|By Angela Hart, The Press Democrat, Santa Rosa, Calif.|
|McClatchy-Tribune Information Services|
What really struck her, however, was something simple: Her grandfather's deep relationship with his primary care doctor.
"He struggled so much in his life, so seeing the doctors really care about him and his health meant so much to me," she said. "They developed such a strong relationship that his doctor even came to his funeral when he passed away."
Now Rodriguez, 23, wants to join the ranks of local family doctors. This summer, she was one of six people selected for a fast-track joint medical program offered by the
The three-year program, shortened from the standard four-year medical education, is the first of its kind in
The dwindling supply of family practitioners, who handle patient needs including childbirth, preventive care, obstetrics and gynecology, is a not a new problem; but it is growing more pronounced as graduating physicians -- faced with hefty six-digit student loan debt -- instead choose fields where they can make more money or have more flexible schedules.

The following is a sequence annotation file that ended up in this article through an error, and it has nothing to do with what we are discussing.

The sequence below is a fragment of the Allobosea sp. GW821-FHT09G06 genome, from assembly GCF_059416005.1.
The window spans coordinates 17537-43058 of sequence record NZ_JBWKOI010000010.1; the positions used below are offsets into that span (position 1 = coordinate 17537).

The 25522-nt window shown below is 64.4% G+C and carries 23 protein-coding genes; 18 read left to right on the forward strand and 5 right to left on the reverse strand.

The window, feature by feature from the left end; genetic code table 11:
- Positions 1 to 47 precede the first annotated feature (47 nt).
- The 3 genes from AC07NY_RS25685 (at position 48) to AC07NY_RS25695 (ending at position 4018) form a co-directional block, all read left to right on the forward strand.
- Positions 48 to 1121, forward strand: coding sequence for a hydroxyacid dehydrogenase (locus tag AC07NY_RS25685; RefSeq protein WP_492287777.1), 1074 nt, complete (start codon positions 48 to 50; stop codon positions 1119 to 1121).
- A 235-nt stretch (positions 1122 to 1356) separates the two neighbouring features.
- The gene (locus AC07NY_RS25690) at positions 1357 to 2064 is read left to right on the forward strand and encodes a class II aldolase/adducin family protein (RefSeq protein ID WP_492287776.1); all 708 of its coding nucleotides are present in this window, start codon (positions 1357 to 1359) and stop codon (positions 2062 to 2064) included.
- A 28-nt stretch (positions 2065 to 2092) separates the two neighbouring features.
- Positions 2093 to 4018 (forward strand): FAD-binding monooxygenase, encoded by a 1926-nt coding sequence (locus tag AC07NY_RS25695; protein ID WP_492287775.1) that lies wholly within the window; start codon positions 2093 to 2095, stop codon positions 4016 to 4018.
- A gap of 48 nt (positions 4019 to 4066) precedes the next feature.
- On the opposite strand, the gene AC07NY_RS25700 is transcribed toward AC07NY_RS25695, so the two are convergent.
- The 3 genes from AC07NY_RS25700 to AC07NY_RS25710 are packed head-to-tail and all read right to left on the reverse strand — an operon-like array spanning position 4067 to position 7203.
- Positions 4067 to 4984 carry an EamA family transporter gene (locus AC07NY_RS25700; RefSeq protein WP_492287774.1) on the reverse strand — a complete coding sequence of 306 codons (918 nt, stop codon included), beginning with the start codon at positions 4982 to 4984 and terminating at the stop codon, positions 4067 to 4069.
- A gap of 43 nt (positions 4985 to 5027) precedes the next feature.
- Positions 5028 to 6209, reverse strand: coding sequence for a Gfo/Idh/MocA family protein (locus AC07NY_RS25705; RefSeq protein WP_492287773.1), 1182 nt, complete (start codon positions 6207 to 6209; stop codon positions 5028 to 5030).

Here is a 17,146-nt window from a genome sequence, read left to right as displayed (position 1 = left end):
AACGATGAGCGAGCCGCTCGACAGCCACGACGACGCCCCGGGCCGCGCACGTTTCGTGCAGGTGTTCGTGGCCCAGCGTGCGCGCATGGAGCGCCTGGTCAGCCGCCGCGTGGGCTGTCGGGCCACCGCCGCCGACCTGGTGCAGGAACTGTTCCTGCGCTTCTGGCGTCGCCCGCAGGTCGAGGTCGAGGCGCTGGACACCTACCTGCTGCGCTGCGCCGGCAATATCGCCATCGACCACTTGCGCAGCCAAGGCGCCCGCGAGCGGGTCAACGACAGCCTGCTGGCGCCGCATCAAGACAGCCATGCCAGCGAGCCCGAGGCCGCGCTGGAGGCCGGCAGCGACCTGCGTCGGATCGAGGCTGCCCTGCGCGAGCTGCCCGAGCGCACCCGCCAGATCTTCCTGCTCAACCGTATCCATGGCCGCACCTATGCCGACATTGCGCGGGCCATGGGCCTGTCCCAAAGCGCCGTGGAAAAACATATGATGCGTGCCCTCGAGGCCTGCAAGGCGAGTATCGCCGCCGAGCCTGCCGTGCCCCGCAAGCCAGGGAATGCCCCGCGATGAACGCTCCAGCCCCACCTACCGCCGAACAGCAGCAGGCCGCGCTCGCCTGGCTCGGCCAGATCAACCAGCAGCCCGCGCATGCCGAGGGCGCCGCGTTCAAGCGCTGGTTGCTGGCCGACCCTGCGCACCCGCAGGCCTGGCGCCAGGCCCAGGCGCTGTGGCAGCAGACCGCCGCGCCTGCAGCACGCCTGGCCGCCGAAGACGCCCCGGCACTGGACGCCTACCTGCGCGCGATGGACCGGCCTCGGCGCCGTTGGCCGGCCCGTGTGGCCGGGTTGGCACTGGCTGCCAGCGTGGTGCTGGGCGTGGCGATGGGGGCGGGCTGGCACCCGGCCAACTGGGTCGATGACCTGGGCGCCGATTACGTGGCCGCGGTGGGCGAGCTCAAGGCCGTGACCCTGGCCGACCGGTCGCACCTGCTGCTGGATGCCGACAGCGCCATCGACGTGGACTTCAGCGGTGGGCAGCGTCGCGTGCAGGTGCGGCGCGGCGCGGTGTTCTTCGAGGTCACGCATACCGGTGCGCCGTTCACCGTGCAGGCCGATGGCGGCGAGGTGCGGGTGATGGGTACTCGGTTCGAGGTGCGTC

Among doctors and medical students, the rigors and sacrifices of primary care medicine are well known.
"Primary care is one of the most complex and demanding fields," said
Nearly four times as many primary care physicians are needed than are practicing in the county today, according to a recent study by the county's
The problem is mirrored throughout the state and across the nation. In
The problem is getting worse as millions of Americans become newly eligible for health coverage and seek care. The country is projected to be short 45,000 primary care doctors from what it will need in 2020, according to the
"Producing enough future primary care physicians is absolutely a challenge," said
Even as enrollment in medical schools nationwide is on the rise,
According to a county survey, 20 percent of primary care doctors plan to retire in the next five years, and an additional 9 percent said they had plans to move out of the county in the same period. About 54 percent of doctors in the county are in specialty care, according to the county survey. The remainder are in primary care.